Author: Cassandra Eason
Trade Paperback, 329 pages
Publisher: Crossing Press
Publication date: 2004
Price & More Info: Click Here
The title of this book is a bit of a misnomer, since the subject is actually
about using innate psychic abilities in the workplace, and not about alchemy
per se. Of course, if you perceive alchemy as being about personal
transformation, it is a valid allusion, but the average reader would not be
expected to be aware of that.
If you are interested in turning lead into gold in a literal sense, I'm
afraid you will be disappointed with this current work. If, on the other
hand you want to change your leaden existence into a shining, more beautiful
and fulfilling one, you might well benefit from reading this book.
The author lives in the real world, and recognizes the problems inherent in
it. So, she has designed this book with chapters which stand alone. You
don't need to read it sequentially to get the full benefit.
In an unconventional move, Ms. Eason starts the book with an active lesson
before teaching relaxation techniques. This is, in my opinion, one of the
strong points of this book. Too many "self-help" books lose readers by
boring them with theory before showing how the techniques will help. By
devoting the first chapter to a technique which can show positive results
from the start, she "sets the hook," as it were.
It does seem that I am starting to see more books on the subject of using
magick in the workplace which, when I first began my studies was a concept
which began my studies would have been taboo. Of course, there is no reason
that the ethical use of magick to advance your career should be looked down
Ms. Eason writes in a friendly tone, without any of the condescension which
is so easy to encounter in the writings of many authors today. There is,
however, a down-side to this in that she makes things so commonplace that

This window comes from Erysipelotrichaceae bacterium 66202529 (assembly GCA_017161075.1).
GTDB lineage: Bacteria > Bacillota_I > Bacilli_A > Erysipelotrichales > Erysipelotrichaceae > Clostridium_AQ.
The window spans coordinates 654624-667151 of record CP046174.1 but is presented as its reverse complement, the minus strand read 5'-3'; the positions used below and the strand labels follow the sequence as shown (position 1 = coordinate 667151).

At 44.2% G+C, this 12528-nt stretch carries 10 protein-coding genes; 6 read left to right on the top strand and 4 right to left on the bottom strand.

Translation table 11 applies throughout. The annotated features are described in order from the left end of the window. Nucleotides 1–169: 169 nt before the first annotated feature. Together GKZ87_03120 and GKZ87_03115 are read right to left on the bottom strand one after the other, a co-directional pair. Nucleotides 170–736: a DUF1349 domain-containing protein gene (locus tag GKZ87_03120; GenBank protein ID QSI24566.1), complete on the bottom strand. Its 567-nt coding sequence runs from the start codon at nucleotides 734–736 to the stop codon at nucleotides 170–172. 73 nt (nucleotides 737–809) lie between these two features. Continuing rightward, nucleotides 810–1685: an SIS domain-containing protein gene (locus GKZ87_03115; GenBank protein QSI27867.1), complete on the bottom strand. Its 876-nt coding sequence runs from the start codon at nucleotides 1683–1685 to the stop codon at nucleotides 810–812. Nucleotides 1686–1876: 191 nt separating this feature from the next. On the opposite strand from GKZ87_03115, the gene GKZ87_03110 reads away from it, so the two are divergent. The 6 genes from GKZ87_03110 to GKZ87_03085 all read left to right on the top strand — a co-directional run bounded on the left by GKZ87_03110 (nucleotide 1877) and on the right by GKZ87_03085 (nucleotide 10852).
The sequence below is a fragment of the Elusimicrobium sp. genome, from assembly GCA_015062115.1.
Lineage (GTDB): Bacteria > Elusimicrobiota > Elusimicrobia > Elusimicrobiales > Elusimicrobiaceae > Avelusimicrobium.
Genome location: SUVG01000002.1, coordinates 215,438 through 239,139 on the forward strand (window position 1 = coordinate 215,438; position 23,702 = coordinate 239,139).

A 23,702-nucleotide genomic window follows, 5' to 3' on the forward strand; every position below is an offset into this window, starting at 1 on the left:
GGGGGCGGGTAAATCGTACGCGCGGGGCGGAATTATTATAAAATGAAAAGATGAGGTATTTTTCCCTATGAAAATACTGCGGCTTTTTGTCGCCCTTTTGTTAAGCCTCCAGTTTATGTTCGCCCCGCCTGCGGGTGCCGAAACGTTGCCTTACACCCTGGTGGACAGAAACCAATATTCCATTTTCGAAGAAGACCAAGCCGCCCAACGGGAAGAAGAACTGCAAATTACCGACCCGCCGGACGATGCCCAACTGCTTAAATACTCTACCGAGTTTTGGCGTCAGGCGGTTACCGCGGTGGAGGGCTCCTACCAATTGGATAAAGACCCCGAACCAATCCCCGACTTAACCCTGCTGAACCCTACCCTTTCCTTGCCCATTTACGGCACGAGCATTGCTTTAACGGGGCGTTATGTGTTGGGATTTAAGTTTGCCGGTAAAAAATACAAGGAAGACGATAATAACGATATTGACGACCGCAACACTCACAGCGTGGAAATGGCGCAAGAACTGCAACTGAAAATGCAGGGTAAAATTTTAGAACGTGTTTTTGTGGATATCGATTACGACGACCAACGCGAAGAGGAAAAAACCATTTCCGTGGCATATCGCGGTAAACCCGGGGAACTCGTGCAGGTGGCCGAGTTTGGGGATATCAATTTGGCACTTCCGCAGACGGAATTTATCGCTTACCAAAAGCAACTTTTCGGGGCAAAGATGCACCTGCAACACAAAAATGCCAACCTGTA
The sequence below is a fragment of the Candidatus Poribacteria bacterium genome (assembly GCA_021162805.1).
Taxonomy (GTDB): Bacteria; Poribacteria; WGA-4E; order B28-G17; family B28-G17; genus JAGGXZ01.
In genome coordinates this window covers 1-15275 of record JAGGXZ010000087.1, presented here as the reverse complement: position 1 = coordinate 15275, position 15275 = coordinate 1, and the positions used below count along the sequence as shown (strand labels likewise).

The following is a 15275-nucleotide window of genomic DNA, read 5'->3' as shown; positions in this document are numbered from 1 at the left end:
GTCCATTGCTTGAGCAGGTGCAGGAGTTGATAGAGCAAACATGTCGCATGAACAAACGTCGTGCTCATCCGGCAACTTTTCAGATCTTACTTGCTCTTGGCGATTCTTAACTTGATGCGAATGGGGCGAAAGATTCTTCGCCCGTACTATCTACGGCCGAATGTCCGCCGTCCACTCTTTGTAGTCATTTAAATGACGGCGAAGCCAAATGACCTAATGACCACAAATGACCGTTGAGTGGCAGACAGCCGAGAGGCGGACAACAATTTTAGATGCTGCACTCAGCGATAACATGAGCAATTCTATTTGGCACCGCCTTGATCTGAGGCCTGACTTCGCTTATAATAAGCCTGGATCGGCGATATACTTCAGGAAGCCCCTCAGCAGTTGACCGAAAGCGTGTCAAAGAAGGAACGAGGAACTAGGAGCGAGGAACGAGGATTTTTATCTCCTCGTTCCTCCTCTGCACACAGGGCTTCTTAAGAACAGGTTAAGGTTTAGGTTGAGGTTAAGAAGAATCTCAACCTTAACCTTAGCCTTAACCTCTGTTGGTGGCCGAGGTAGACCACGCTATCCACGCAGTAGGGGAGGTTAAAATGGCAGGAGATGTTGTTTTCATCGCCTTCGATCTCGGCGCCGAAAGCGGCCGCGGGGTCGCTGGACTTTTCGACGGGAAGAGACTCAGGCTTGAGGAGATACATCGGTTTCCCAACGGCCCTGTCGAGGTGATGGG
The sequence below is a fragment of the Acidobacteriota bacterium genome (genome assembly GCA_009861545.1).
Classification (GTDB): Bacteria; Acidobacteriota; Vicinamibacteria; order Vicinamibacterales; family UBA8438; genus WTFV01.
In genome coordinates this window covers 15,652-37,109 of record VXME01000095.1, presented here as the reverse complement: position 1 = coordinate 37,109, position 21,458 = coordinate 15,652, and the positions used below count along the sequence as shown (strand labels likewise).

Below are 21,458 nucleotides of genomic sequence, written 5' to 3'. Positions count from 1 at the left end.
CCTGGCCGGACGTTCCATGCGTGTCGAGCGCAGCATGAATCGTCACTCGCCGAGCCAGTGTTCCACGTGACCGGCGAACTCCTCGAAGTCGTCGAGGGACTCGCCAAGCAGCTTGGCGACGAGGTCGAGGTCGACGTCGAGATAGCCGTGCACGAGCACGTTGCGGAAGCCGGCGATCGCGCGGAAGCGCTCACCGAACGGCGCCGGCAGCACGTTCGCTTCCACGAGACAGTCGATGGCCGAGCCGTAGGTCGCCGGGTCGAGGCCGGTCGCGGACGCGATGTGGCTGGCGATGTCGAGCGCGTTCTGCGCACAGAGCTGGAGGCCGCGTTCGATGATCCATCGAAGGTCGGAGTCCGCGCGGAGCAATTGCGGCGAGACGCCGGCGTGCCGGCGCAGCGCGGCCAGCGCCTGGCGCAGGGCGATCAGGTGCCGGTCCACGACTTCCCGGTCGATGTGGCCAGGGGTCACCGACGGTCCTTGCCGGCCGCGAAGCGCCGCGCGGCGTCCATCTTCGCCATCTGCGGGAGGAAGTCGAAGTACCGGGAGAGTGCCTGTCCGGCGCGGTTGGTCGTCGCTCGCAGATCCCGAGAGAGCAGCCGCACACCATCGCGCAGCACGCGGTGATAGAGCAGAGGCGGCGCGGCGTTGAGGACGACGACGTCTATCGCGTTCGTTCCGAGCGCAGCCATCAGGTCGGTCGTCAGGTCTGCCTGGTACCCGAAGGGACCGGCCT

there is no sense of awe left.. Granted, that sense of awe isn't necessary
for the experienced worker, but it does help those who aren't so confident
Another problem is not restricted to the writer of this book. I have read
dozens of books recently which advocate the use of smudging with cedar
and/or sage wands. While I am aware of the Native American background for
smudging, I am also aware that many Native Americans frown on its use by
non-natives. Censing with various incenses has been in common usage in the
Western magickal community for decades, and is (in fact) the way I was
trained. The use of smudge sticks in a non-Native American setting can be
perceived as cultural theft, however, and should not, in my opinion, be
The same holds true for the use of feng shui which is prevalent today. Ms.
Eason gives a simplified method of understanding and using it, but my
feeling is that more than a simplified understanding is necessary before
putting it to use. I have been told by some folks that an understanding of
why something works isn't required - just use what works.
That reminds me of a story I have heard several times of a mother preparing
a ham dinner for her family. Before placing the ham in the oven she cut the
ends off the ham. Her daughter asked why she did it. She explains that it
was the way her mother did it. When the older woman is questioned, she
explains that her mother did it that way. When she is questioned about the
origin of the custom, she explains "The ham wouldn't fit into the pan
otherwise." Knowing why something is done is important.
This book contains various forms of divination in general outlines (the
author has also written The Complete Guide to Divination), several forms of
psychic protection, as well as lists of crystals, basic universal meanings
of symbols (although she is quick to remind the reader that there are also
very personal meanings to be found for these symbols)., herbs, oils, incense
and smudge sticks, as well as color meanings. All of this indicates that
the real focus of this work is on using one's innate, untapped abilities to
expand your capabilities.
Perhaps the subtitle of this book would have been more appropriate as the
title: "Using the Ancient Arts to Enhance Your Work Life."
Reviewed by Mike Gleason